Chapter 8: Colours

The colors in feng shui and in psychology

A neat house, a good orientation, a good management of space but it’s time to take care of the colors.

Those who have gone through the intense experience of home renovations know how difficult it can be to identify the right color for each room.

There are the fanatics of white (I admit to be a bit ‘one of those) and there are those who love the strong colors. Those who prefer soft and simple colors, while some like veils and particular effects.





Today entering a color factory we can remain paralyzed by the vastness of choice and in this regard I want to mention a study that apparently may seem inappropriate to this article:

In this study the children of a kindergarten or school of the very first childhood were examined in their condition of maximum serenity, ie the time at the playground plays in recreation.

With the same attractions and conditions, in the two exam cases, the only difference was the presence or absence of the fence that bounded the park.

Beyond the park simply lawn and some tree.

One might think that in the case without fences the children have escaped everywhere, in every direction, curious and ready to explore the world.

Instead it was not like that. The children in the park without fence limited their playing area by grouping themselves in the middle of the park, taking advantage of the minimum space required.

In the case of fencing, however, the children also exploited the most remote corner of the available space.

This happens because our brain needs “boundaries”, limits, that drive it. We are used to seeing the limits always and only as something negative but instead also have a positive connotation.

The limitation from a sort of security while the total absence of it can produce panic, the mind is overwhelmed by the unlimited.





We use this awareness in our choices and therefore also on the choice of the color of a room!

The rules of feng shui and the psychology of colors can be our posts, our fence, which helps us to make the most of all possible variables without falling into irreparable confusion.

The psychology of colors today gives us some indications on the main colors that we know almost all:

Red: warmth, passion but also aggression and agitation.

Yellow: happiness, joy but also betrayal or jealousy.

Blue: harmony and trust but also sadness and depression.






I chose to list only the 3 primary colors because each color derives from these and therefore encompasses its properties. On purpose I inserted both the positive (Yang) and negative (Yin) characteristics.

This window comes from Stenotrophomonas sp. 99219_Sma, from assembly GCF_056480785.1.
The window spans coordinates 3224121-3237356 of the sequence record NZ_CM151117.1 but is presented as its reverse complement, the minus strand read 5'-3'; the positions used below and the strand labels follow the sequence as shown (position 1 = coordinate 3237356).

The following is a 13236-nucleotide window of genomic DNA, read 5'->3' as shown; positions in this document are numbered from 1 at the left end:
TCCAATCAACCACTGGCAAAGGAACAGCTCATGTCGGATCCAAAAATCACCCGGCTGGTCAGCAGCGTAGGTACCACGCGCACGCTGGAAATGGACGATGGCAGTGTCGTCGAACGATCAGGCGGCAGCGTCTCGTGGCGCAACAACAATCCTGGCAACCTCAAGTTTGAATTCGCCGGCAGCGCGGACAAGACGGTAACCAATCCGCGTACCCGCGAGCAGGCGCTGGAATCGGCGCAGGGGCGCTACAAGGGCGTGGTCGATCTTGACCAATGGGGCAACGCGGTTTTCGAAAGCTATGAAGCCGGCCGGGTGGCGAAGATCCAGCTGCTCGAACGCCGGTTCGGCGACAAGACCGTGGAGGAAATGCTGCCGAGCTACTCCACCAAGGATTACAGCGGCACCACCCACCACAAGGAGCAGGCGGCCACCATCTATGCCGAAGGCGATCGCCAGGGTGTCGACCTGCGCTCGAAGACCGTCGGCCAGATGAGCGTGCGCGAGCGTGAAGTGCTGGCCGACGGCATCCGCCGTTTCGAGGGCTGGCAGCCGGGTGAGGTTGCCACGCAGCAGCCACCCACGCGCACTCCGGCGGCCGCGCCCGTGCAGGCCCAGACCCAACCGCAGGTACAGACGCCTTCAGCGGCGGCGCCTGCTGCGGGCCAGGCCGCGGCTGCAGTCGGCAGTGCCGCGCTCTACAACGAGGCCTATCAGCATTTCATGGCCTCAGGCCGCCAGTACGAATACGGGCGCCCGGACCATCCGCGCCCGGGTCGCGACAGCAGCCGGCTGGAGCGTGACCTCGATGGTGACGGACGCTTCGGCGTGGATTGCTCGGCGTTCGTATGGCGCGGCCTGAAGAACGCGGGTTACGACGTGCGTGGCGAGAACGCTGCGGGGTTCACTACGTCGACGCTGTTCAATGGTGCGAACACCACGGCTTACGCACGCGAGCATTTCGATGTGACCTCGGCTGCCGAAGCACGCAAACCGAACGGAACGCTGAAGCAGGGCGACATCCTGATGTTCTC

The Yang influence has its apex in the white (which encloses every light frequency) and the Yin in the black. Each color has shades that start from the lighter ones and therefore closer to the Yang up to darker or heavier tones and therefore closer to the Yin.

That’s why as a first rule we will focus on shades that are never too dark or too charged, limiting our interest to clearer ones. In this way we will exalt the benefits.

At this point we see how each color is in harmony with an element and therefore with a direction of our home:

Green: wood and then east

Red: fire and then south

Yellow, Brown: earth and then southwest

White: metal and then West

Black, Blue: water and then North

And of course all the other colors and shades, depending on the prevalence of one or the other color, will tend to one element rather than another.

However, this does not mean that a room placed in the south should be painted red in color. This fact can give an “excess” of fire energy and therefore bring aggression into the home.





We will use colors to balance the various aspects of the home.

In a room facing south and perhaps with the presence of a fireplace (which further increases the intensity of the fire element) we could use a color close to the earth element. But why an earth element and not water?

As summarized by the following figure there is a creative cycle, which runs through the elements in a circle, and a destructive cycle.

Water is the dominant element on fire but using it creates a “conflict” that is never beneficial.

Imagine painting the whole wall of a blue fireplace. Except for a particular personal taste it will be easy to understand how there is something wrong. Instead a soft yellow or a sand color will give a very harmonious touch.

For more information on this subject, I recommend this book.

In summary:

– Having stakes, rules, in choosing colors is an advantage and not a detriment to one’s creativity.

– Prefer soft colors and therefore with a greater Yang component, positive and vitalizing.

– To each color corresponds an element, use this affinity to harmonize the rooms according to the orientation and the elements in them (like the fireplace) respecting the creative cycle.

Riccardo

 





 

Riccardo Rosignoli – Feng Shui Consultant

For those wishing to deepen this interesting speech, you can receive more information by contacting me at the following email address:

[email protected]

You can request information and have a program suitable for your needs.


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Chapter 8: Colours ultima modifica: 2018-05-04T18:29:07+00:00 da Webmaster